S&P upgraded the district from B-plus in August, a day after Fitch upgraded it from BB.

“They were taking steps forward; this may be a step backward,” Yocom said.

If the district moves in the coming years to dip into reserves that have only just begun to be rebuilt or raises its cash flow borrowing levels that have been trimmed to under $1 billion annually over the last two years then “the rating could be pressured,” Yocom said. The rating agency said further upgrades would depend on whether the district could absorb the cost of the contract.

More than Money
Social and political items emerged as sticking points during the negotiations and municipal market participants are watching for the potential of those themes to spread. The CTU sought to address student homelessness, affordable housing and staffing for counselors and social workers in the contract, subjects that extend beyond core compensation and working conditions that are traditionally negotiated.

That could emerge as a trend, buoyed by CPS’ success on some fronts, in urban districts with strong union foundations.

“Having to deal with social problems detracts from a teacher’s job teaching,” so it’s an important issue but it carries a price tag, Cure said.

Late in negotiations, Lightfoot accused the CTU of injecting politics into the fray by demanding she support legislation broadening the issues that are allowed in collective bargaining and pushing her to support state legislation that would shift CPS to an elected school board from one appointed by the mayor. She endorsed such a shift during her campaign earlier this year but believes a pending bill is flawed.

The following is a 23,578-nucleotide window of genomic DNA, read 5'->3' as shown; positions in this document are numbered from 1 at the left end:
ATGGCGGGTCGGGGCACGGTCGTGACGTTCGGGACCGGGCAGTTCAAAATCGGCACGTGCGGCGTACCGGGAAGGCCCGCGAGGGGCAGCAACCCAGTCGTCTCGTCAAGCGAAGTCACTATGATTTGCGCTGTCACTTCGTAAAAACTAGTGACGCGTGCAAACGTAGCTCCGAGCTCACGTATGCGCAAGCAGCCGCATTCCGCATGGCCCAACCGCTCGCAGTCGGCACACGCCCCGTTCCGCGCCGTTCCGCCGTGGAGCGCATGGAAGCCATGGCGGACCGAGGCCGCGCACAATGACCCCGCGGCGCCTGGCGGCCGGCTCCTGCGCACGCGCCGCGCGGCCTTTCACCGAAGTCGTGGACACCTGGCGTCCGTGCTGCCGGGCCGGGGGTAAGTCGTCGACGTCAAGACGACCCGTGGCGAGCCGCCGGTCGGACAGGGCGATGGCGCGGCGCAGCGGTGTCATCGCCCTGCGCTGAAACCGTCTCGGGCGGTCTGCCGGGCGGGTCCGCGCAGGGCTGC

Democratic leaders said the issue would be debated in the 2020 spring legislative session and that, some market participants believe, is a more material threat than the new contract.

“An elected school board is a real threat to the fiscal health of Chicago Public Schools,” Battle said. For municipal investors, mayoral control means the mayor has skin in the game when it comes to assisting the district if needed and wielding the city's clout with the market and state lawmakers. It also streamlines district decision-making.

The district has been rebuilding its reserves that were drained to deal with $1 billion deficits. The general fund balance stood at $365 million at the close of fiscal 2019.

The board sold tax anticipation notes during the strike that landed at 1.69% rate, a 55 basis point spread to the Municipal Market Data’s AAA 1-year bond. The rate appeared on par to better than other competitively issued TAN sales over the last year. The board’s spreads on long term issuance narrowed earlier this year by 70 bps to a 150 bp spread compared to a sale last year.

CPS operates 659 schools that serve 361,000 students, making it the third-largest public district in the nation.

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Public school funding School bonds Secondary bond market Board of Education of the City of Chicago City of Chicago, IL Illinois